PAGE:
Sascha Konietzko’s brain child, KMFDM (Kein Mehrheit Für Die Mitleid, loosely “no pity for the majority”), played its second concert in the past year at The Independent in San Francisco to a crowd of its devotees last night. One of the leading artists that helped to build the Industrial music scene in the 80s (though Sasha prefers “Ultra-Heavy Beat”), they are certainly one of the last from that era who continue to carry the torch for that genre of music. They have been quite prolific in the past three decades, with regular and continued touring and 18 studio albums, as well as being uncompromising in staying true to that particular format of music. Sascha has been the one constant with the German group, with a rotating roster of band members, though the current formation was hitting on all cylinders last night. They put on an excellent concert and I can’t imagine that any who found their way into the show went away disappointed. While never remotely a mainstream act, the fans that they have converted over the years are truly dedicated, with a much more substantive relationship with this band than is the norm. These concerts feel as though they serve as an escape as well as celebration among those who “get” the counter culture sound and viewpoint that KMFDM imagines and then delivers with its relentless beat.
Alison Moyet (The Minutes Tour) at The Fillmore | San Francisco, California | 11/11/2013 (Concert Review)
“Joy is not supposed to… it’s never meant to be this seamless stream of happiness, you know? Joy happens in moments, in little minutes, in little capsules of time…” Alison Moyet, talking about the ideas and themes and inspiration behind her latest studio album, The Minutes. As I gushed about in my preview last month of this very special three date, three city stop in the United States by New Wave icon Alison Moyet, she has been one of my all-time favorite vocalists, so I had really high expectations for this concert. I expected it to be a highlight among the approximate 100 concerts I’ll have attended by the end of the year. Remarkably, my expectations were exceeded in every way. Truly a fantastic concert and I know from being within the crowd of fans that I am not alone in my assessment. She was joined on stage by band members John Garden and Sean McGhee, and there were ample songs from her latest album (in my opinion maybe her best solo record of her career) as well as favorites going all the way back to her beginnings with Vince Clarke with whom she partnered with for Yazoo (Yaz in the U.S.). It is too bad for the masses here in the States that this must-see show is limited to just San Francisco, Los Angeles, and New York, but if you have a chance to catch one of the other two upcoming dates, it is well worth it. A phenomenal and unforgettable show by one of the most gifted singer-songwriters of my generation.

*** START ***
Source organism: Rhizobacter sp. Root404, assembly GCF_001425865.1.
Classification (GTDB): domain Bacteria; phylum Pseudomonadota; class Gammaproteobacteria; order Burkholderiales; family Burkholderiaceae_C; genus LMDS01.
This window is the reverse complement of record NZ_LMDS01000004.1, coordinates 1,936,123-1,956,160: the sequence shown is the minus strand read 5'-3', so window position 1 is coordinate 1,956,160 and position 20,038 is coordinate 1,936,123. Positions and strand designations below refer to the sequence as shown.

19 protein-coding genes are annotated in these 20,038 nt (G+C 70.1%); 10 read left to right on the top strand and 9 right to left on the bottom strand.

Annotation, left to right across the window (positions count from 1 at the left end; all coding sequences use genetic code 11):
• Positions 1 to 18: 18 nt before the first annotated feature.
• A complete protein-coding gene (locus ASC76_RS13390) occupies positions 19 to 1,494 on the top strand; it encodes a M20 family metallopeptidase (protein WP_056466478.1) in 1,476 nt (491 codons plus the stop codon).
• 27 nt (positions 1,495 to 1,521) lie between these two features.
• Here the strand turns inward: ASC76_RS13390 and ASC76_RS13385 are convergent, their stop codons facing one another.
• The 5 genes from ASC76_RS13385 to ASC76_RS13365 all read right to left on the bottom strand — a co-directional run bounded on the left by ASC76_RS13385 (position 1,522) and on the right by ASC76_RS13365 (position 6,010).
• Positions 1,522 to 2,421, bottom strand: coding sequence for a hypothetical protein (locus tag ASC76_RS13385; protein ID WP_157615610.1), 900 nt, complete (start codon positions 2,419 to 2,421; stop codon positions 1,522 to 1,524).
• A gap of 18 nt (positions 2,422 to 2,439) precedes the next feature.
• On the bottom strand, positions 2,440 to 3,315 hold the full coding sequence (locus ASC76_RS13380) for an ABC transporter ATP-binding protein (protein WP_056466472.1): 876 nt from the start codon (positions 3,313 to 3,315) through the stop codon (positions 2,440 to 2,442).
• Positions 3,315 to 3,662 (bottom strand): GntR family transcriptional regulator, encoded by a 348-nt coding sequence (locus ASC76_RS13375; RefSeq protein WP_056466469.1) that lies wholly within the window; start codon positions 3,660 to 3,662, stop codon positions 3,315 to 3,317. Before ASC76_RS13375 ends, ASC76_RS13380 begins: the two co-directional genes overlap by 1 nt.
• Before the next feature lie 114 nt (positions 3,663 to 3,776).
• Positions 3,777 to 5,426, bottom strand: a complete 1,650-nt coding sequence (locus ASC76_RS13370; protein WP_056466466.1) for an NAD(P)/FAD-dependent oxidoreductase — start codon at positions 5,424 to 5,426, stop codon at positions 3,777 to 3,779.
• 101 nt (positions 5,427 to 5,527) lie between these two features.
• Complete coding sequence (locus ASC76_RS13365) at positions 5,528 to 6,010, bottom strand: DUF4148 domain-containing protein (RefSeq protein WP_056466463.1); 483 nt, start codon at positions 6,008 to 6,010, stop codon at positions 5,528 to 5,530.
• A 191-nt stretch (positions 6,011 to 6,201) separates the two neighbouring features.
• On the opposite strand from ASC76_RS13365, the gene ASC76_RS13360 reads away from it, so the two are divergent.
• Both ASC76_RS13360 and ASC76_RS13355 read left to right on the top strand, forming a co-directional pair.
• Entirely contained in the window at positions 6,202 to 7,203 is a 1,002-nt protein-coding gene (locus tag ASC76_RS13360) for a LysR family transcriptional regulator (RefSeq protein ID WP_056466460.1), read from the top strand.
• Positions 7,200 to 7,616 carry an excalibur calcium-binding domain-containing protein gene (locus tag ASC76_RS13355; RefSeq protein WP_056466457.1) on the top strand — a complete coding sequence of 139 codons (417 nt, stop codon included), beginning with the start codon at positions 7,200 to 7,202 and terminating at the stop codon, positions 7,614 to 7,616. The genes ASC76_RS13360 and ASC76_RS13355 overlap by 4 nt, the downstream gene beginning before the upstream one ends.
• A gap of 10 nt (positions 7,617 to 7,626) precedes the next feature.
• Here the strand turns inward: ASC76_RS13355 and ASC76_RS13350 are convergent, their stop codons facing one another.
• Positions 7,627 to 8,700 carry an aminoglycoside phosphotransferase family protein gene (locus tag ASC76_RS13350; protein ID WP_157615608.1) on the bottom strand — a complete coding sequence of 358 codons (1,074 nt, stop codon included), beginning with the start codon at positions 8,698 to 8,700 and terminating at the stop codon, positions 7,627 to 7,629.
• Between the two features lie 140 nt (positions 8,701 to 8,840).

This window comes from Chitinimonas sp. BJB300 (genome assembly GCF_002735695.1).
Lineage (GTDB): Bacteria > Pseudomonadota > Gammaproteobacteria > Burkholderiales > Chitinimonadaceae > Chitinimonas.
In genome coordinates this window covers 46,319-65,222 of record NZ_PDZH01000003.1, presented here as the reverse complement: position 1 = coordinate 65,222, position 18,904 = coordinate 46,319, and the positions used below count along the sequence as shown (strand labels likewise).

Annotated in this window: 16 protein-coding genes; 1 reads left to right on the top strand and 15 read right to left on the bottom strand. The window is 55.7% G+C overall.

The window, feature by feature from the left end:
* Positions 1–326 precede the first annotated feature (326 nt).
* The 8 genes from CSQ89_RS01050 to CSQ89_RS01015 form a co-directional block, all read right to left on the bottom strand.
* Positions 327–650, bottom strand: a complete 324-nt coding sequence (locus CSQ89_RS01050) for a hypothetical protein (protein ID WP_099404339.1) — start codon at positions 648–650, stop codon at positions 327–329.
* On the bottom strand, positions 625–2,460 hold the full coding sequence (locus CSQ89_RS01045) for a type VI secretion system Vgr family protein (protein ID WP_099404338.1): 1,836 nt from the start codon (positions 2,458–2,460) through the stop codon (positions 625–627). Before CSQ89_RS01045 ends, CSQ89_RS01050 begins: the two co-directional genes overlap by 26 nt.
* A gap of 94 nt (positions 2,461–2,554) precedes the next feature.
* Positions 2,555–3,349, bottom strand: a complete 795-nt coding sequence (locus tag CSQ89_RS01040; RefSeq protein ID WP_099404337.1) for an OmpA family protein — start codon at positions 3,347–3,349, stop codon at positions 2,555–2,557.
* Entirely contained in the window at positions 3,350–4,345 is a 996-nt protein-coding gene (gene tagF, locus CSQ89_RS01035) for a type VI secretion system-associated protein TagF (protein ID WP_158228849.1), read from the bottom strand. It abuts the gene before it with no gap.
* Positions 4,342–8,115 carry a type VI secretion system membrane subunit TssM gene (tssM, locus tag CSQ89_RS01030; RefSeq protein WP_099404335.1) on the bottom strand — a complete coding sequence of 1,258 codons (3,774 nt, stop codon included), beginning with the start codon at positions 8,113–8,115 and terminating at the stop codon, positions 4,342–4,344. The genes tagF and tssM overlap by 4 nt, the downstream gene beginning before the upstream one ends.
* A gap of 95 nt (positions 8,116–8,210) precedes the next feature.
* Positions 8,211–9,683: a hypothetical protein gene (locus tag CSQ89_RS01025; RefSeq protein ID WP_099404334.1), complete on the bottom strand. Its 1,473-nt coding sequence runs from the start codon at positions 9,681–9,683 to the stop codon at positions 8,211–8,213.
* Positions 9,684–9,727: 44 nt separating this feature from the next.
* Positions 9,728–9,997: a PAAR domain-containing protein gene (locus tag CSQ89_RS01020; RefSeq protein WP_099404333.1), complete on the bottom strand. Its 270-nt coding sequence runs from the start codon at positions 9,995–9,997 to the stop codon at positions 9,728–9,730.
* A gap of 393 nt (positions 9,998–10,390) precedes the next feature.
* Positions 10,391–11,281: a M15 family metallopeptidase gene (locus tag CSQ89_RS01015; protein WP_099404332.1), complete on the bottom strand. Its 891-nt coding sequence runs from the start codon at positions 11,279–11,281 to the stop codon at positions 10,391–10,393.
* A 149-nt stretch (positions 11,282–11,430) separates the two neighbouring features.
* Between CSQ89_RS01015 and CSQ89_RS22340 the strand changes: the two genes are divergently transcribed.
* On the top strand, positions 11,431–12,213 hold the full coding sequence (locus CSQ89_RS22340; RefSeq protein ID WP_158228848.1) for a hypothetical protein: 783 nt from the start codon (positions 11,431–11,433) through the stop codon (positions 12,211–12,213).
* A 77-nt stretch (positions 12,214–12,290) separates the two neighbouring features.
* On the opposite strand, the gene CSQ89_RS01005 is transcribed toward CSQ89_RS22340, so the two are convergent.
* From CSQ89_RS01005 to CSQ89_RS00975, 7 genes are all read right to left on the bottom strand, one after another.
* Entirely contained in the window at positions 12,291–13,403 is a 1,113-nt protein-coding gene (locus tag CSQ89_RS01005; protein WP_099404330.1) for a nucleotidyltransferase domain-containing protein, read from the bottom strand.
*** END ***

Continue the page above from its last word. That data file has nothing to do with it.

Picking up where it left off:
Charli XCX’s first U.S. headlining tour kicked off this past week, making an early stop in San Francisco at Slim’s last night to a dedicated and enthusiastic young crowd. The high energy evening kicked off with opening sets by LIZ and Kitten, providing a showcase of music with three young women fronting acts with three different styles of music. While Charli has been making music and performing going back several years, she broke much wider into the pop culture consciousness in the past year with Icona Pop’s “I Love It”, which she wrote and also provided vocals to in the hit pop song. Her own music, off her debut album True Romance, is a bit more experimental and darker by contrast, which is why she gave the song to the synthpop Swedish duo for their own album. Charli has had a productive time since I last saw her opening for Santigold in the Summer of 2012, having toured with Coldplay, Paramore, Marina and the Diamonds, as well as put out a lot of new music and music videos like the recently released “SuperLove“. She is definitely one to continue to watch as she forges her own unique path through the music industry. She put on a great show last night and really seems to have grown into having a real command on the stage (with new band in tow) and has inspired and sparked the imagination of a generation of fans.
“Thank you so, so much for being here tonight. It means so, so much to us.” Lizzy Plapinger, the “MS” in MS MR thanking the crowd at the Independent in San Francisco last night for being “early adopters” of their music, while the “MR” half, Max Hershenow, preps the crowd for the last song of the night, “Hurricane”. Appropriately enough, the new band has taken the music industry by storm with their phenomenal first studio album, Secondhand Rapture, which I certainly rank as one of the Top 10 Albums of 2013. Their unique blend of at once dark and poppy electronic music has taken me back to those same feelings I had when I found Yazoo 30 years ago (with another male-female duo in Vince Clarke and Alison Moyet), though updated and reflective of our time today. This was the third of three sell out shows at The Independent in the past week, which is remarkable since it was only four months ago that I saw them take the same stage supporting CSS back in June. In much the same way Imagine Dragons graduated from The Independent (they played there as well earlier this year) to filling sports arenas, I suspect that MS MR will continue on with their upward trajectory, carried by their awesome music and brilliant live performances, which sound as sublime as the studio recordings. This is definitely a tour that fan who are lucky enough to check out will not forget.